I lived in Singapore for a time and the shopkeepers etc whilst being overtly friendly used to call us Mr John.

 

 

And you know this isn't pejorative stereotyping because .... ?

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22 hours ago, council dweller said:

Working class thing (London innit)

Correct. Thus the following....

Visitor: Excuse me, John. Can you tell me the way to Stepney?

Cockney: How'd you know my name was John?

Visitor: Just guessed...

Cockney: Well guess your ******* way to Stepney, then..

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On 02/09/2017 at 9:14 PM, council dweller said:

Working class thing (London innit)

A working class Leeds/Bradford thing is blokes, typically only the older generation now, calling everyone they don't know including other blokes "love". 

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'Matey' got some traction in late '80s / early '90s London. Acid House scene popularized the phrase 'get right on one matey'.

 

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On 9/3/2017 at 1:35 PM, Sledgehead said:

And you know this isn't pejorative stereotyping because .... ?

1

Because I think pejorative stereotyping is ********..... It's just the way it is/was nothing was meant by it which could easily be established by the tone it was delivered.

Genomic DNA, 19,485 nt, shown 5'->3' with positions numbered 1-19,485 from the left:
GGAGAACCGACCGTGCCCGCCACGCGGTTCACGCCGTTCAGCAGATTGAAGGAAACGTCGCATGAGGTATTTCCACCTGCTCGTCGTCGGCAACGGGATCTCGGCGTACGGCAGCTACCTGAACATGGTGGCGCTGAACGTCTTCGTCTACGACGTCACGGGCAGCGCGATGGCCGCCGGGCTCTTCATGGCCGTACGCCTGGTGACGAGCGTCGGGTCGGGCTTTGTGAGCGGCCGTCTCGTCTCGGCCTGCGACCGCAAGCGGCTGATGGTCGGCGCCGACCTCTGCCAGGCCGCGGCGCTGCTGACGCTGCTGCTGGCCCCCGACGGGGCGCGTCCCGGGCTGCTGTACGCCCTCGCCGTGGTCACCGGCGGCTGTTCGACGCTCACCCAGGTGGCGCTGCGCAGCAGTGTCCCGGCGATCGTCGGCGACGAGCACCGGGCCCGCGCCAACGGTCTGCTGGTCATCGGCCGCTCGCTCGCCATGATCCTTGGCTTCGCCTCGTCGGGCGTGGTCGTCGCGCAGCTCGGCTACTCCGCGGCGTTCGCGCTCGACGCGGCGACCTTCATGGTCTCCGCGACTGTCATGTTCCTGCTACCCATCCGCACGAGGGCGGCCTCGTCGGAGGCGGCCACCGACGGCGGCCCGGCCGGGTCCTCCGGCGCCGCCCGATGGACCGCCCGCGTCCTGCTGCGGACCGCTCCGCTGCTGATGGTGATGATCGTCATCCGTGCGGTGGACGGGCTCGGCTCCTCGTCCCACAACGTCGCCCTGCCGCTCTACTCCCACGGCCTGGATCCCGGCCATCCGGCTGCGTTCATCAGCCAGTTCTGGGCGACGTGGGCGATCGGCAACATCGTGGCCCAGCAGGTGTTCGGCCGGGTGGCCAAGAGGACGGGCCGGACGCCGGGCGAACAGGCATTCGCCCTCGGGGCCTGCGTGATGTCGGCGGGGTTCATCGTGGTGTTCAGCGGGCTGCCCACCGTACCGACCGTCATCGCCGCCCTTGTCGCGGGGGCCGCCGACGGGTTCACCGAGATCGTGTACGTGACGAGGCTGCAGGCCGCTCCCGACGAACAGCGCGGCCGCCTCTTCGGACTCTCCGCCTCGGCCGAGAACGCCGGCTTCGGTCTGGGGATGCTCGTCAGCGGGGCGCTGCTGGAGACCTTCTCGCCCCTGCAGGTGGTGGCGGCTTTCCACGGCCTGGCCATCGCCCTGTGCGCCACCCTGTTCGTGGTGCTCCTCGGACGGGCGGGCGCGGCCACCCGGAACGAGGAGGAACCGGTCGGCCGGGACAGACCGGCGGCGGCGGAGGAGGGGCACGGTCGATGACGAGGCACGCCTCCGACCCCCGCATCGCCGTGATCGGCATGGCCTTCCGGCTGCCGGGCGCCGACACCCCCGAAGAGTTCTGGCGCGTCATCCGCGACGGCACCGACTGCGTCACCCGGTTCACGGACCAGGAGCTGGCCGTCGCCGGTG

Go to Aus and in a lot of places they call you 'blue'.

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3 hours ago, geezer466 said:

Because I think pejorative stereotyping is ********..... It's just the way it is/was nothing was meant by it which could easily be established by the tone it was delivered.

Go to Aus and in a lot of places they call you 'blue'.

Oh, don't get me wrong. I'm sure there was no passive aggressive undertone. Just remember that the same benefit of doubt is unlikely to be afforded to natives of this culture. Try, for instance, to avoid using the name "jock" to strangers in Glasgow pubs, or "paddy" when you are wandering around republican areas of Belfast. And I'm sure you don't need to be told when not to use the name "abdul".

In fact, amongst strangers, it's probably a good idea to start by apologizing for who you are and any offense you might cause, or indeed any offense your forefathers may have caused. It's only polite.